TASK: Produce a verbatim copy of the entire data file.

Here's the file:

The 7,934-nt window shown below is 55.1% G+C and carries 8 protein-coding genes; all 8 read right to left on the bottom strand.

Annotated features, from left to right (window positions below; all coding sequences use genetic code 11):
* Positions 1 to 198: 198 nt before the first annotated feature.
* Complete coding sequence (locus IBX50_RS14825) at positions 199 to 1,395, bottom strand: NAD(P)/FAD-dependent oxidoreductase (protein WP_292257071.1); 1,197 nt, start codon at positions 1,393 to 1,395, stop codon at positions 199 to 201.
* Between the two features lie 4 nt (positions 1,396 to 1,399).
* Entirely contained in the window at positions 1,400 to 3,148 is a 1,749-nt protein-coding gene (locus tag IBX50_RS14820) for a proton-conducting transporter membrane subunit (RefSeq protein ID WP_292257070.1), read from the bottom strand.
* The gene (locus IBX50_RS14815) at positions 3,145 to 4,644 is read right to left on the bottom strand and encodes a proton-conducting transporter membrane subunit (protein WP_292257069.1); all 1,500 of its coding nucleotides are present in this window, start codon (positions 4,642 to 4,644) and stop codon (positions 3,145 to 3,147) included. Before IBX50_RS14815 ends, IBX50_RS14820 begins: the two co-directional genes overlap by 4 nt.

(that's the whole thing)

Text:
The 7,934-nt window shown below is 55.1% G+C and carries 8 protein-coding genes; all 8 read right to left on the bottom strand.

Annotated features, from left to right (window positions below; all coding sequences use genetic code 11):
* Positions 1 to 198: 198 nt before the first annotated feature.
* Complete coding sequence (locus IBX50_RS14825) at positions 199 to 1,395, bottom strand: NAD(P)/FAD-dependent oxidoreductase (protein WP_292257071.1); 1,197 nt, start codon at positions 1,393 to 1,395, stop codon at positions 199 to 201.
* Between the two features lie 4 nt (positions 1,396 to 1,399).
* Entirely contained in the window at positions 1,400 to 3,148 is a 1,749-nt protein-coding gene (locus tag IBX50_RS14820) for a proton-conducting transporter membrane subunit (RefSeq protein ID WP_292257070.1), read from the bottom strand.
* The gene (locus IBX50_RS14815) at positions 3,145 to 4,644 is read right to left on the bottom strand and encodes a proton-conducting transporter membrane subunit (protein WP_292257069.1); all 1,500 of its coding nucleotides are present in this window, start codon (positions 4,642 to 4,644) and stop codon (positions 3,145 to 3,147) included. Before IBX50_RS14815 ends, IBX50_RS14820 begins: the two co-directional genes overlap by 4 nt.